John Armstrong illustrates the size of Labour’s problems:
While National was promising a brighter future, Labour was offering a better past. But no-one lives there any more. Labour had lost touch with middle New Zealand. . .
Labour’s overall vote shrank by 15% at the 2008 election. That was not unusual for a party that had been in power for nine years. But Saturday night’s result saw Labour’s vote shrink again, this time by 23% on the 2008 provisional result.
All up, nearly 300,000 voters deserted Labour between 2005 and 2011 – that amounts to 35% of the party’s 2005 election night tally.
The reasons for this are many.
John Key’s popularity and increasing support are among them but they are more symptoms than causes.
Labour had some really silly policies – GST off fruit and vegetables and not-working for families.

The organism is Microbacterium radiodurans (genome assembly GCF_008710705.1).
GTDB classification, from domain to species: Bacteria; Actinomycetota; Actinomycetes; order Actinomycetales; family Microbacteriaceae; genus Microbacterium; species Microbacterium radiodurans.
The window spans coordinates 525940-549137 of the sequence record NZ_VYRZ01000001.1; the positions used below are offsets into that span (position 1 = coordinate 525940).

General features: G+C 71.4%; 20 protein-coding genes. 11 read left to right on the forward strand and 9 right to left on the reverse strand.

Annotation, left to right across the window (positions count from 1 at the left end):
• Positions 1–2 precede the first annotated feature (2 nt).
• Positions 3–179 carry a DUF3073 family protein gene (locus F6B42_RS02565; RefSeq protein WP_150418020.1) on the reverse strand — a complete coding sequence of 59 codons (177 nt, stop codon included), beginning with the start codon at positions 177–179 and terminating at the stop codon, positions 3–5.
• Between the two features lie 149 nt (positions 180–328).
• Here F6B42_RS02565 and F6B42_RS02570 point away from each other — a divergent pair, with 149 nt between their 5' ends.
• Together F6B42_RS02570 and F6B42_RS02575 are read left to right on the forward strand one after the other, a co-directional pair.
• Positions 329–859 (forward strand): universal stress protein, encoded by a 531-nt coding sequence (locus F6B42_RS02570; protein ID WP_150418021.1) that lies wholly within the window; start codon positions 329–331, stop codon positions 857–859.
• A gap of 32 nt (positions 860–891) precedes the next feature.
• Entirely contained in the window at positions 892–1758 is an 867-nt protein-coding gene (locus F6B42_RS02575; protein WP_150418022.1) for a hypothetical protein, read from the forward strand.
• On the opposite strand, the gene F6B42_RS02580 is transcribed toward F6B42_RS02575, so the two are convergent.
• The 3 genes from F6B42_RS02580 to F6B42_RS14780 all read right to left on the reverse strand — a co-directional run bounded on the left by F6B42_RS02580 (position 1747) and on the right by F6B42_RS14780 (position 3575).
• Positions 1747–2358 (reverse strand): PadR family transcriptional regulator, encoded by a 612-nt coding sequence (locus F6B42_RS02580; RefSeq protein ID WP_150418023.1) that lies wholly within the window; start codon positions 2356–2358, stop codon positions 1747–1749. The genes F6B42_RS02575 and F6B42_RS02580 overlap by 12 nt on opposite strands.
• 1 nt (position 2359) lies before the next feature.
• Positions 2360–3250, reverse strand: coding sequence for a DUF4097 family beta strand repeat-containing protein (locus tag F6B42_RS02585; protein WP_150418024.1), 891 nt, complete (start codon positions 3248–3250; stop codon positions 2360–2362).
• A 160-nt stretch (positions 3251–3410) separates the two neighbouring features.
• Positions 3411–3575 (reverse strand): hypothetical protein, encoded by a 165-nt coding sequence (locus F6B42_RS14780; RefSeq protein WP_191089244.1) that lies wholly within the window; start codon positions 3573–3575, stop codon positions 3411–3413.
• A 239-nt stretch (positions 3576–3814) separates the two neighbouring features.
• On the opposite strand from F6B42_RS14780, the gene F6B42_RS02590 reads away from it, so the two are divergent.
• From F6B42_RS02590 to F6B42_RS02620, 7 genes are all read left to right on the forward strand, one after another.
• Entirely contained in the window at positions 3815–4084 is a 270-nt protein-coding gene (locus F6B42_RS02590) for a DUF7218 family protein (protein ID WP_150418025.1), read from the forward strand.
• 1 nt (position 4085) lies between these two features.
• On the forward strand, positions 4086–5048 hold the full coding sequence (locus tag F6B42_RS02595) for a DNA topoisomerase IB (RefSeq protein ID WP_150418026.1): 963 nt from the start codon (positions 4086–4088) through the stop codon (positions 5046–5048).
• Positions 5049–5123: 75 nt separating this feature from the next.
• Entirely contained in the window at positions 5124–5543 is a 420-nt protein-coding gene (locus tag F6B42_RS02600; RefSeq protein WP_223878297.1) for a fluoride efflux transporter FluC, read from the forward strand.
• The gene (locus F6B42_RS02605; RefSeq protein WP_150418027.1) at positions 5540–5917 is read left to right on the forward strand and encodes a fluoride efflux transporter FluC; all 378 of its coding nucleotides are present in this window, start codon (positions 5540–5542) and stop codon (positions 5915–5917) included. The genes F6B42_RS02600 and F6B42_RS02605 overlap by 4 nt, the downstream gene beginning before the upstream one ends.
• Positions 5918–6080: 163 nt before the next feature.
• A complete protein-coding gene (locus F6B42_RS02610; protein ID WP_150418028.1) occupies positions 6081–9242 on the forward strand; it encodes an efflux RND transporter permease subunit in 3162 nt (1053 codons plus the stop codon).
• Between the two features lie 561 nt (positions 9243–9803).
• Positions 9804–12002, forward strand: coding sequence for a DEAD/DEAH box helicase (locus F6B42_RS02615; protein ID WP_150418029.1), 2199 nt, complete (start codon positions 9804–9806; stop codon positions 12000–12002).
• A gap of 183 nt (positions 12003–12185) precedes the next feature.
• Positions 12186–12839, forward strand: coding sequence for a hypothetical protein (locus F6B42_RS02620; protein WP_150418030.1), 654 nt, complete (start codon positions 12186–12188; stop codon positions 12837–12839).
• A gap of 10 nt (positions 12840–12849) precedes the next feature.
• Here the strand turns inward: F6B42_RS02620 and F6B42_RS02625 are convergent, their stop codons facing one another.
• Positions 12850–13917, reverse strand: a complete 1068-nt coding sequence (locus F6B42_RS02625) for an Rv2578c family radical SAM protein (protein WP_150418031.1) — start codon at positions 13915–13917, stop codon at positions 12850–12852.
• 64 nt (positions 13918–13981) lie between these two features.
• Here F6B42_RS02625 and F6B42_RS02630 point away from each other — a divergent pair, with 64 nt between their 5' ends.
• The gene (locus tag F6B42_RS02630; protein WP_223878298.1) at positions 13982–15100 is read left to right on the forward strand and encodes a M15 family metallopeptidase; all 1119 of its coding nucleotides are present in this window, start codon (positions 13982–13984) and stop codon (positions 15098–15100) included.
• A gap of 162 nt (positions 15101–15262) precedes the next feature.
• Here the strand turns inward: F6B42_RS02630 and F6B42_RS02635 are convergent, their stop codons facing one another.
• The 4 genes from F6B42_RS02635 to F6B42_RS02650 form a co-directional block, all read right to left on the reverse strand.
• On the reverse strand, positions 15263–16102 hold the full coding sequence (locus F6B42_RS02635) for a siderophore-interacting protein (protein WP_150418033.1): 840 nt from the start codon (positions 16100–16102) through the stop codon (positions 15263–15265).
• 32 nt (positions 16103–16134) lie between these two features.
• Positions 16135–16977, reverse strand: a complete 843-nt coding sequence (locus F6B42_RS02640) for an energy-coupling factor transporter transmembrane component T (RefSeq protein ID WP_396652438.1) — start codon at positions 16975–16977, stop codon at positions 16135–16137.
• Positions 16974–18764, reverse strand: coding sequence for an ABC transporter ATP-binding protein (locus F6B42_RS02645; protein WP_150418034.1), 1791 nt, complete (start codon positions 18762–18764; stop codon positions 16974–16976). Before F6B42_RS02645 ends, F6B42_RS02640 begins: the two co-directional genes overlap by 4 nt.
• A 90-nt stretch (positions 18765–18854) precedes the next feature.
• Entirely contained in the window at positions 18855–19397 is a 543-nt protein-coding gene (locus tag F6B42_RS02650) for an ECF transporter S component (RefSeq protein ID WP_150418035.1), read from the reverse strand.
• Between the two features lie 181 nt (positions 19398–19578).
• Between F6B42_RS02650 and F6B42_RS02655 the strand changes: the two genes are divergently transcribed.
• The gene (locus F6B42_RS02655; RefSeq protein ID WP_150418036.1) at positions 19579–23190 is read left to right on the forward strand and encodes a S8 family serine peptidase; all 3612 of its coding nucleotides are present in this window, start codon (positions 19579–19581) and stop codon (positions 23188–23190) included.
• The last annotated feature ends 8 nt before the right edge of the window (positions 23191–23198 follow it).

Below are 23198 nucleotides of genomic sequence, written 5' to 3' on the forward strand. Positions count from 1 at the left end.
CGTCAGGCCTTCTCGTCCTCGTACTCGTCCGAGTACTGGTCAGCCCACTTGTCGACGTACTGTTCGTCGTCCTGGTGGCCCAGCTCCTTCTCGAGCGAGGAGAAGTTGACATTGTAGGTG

“People must always be able to earn more in work than welfare . . . “
Labour spent most of the election campaign attacking John Key and misrepresenting National’s mixed-ownership model for state assets policy as asset sales.
Phil Goff’s ratings improved as people saw more of them but the party went backwards.
After National’s disastrous defeat in the 2002 election the leader Bill English and president Judy Kirk with Steven Joyce’s assistance undertook a complete review of the party. A special constitutional conference re-wrote the rule book and provided the foundation for rebuilding the party.
Labour will have to do the same. Armstrong says:
The Labour Party can dither no longer. Some of its most sacred cows are in need of slaughtering.
The magnitude of last Saturday’s crushing defeat dictates that whichever David – Cunliffe or Shearer – emerges triumphant from the leadership tussle, his first action should be to initiate a rigorous, thorough and preferably independent top-to-bottom review of the party’s structure and practices.
Nothing should be exempt from scrutiny. Not even that most delicate of subjects – the role of the party’s trade union affiliates.
Failure to do so won’t just make it difficult if not impossible to win the next election, it will gift the Green Party the opportunity to become the major party on the left.